“Amity & Sorrow is a story about God, sex, and farming. An unforgettable journey into the horrors a true believer can inflict upon his family, and what it is like to live when the end of the world doesn’t come.”
Amaranth flees an oppressive cult taking her two children, Amity and Sorrow, with her. Married to the cult leader and the first of 50 wives, Amaranth has finally seen something in her pastor husband’s homespun religion that forces her to gather her children and escape, just as her husband threatens to bring destruction to the cult.
A car crash throws Amaranth and her children upon the mercy of a bachelor farmer. His initial apathy towards them ensures they can camp unmolested on his land.
Amity and Sorrow are like shell-shocked survivors of a war – they have no understanding of the modern world and no grasp of how humans interact with each other when not living under the ‘rules’ imposed on them by their preacher father, who likened himself to God.
Set loose, Amity reaches tentatively for new found freedom – testing the limits of the restrictive laws she was raised with and finding that the world does not end if they are broken. The eldest daughter, Sorrow, resists the new world. Amaranth, meanwhile, who had helped build the cult that she has now fled, finds freedom easier to embrace, but can’ stop wondering about the other wives, the other children – the ones that did not escape with her.
Through Amaranth’s flashbacks, we begin to see the true nature of the ‘alternative’ community and the final devastation visited upon the wives and their children within in.
I found this to be a gripping tale of a family being dragged from a cult to an existence in rural, modern America. The girls are not so much brainwashed as entirely compliant in the beliefs of the closed society they were born and raised within. Amity and Sorrow must learn to shed one set of beliefs – those handed down by a father who abused his flock – for new beliefs, ones that they themselves must create from their own experiences of the world and the people within it But can the teenagers make that leap of faith?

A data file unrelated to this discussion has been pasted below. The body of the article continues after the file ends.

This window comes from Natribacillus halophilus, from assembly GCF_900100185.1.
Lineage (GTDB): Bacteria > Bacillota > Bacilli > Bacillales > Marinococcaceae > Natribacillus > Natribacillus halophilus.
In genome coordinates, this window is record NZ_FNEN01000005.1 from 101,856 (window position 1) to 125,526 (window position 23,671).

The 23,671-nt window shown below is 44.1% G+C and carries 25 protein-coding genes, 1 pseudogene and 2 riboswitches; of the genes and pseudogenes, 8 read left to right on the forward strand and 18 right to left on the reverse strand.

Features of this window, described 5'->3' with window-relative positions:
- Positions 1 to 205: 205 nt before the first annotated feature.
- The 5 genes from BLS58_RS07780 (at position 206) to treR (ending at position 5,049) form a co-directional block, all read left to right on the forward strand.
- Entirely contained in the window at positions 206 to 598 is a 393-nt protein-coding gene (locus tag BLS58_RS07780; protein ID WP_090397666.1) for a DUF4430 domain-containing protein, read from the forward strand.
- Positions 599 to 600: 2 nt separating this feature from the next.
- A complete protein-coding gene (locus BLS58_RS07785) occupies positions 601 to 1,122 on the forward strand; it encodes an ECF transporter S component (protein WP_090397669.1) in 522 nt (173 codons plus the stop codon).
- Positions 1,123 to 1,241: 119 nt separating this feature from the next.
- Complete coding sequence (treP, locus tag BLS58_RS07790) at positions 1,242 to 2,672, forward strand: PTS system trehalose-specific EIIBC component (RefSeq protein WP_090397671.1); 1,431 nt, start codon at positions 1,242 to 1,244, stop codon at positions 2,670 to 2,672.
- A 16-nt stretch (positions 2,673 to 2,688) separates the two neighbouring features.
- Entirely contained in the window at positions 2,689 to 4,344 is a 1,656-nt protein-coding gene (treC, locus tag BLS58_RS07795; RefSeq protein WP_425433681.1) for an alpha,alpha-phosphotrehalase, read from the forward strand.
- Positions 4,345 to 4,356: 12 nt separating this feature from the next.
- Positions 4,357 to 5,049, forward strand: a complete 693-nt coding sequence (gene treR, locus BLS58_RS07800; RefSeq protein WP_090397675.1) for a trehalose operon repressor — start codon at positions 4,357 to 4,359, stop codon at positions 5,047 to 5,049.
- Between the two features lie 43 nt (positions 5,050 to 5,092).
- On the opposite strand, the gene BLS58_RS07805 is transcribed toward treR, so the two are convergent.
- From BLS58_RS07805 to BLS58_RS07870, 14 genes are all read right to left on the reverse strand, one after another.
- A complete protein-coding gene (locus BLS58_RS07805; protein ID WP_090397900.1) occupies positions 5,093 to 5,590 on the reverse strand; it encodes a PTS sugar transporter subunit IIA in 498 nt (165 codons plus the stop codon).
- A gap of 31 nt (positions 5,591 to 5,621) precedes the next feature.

Fire is a constant theme in the book – man-made fire destroys the temple belonging to the cult (in suspicious circumstances), Sorrow uses fire to exact her revenge and a metaphysical fire; the emotion between people, and a concept of hell-fire, also permeates the book.
I found this to be an interesting book on a topic not usually featured in fiction. The denouement is unexpected and overall this is a book that will provoke lots of discussion in reading groups and clubs. It is also one that leaves you pondering the story long after the covers have been closed.
Editor’s Note – This dual cover design employs two of the best book jackets I have seen in a long time, with the pitch-perfect font and use of metaphor. This is the first Tinder Press title KCARAB has had the pleasure of reviewing and it delivers a ‘flaming’ brilliant first impression (sorry)!
Many thanks to Jane for the review, and Tinder Press for the review copy.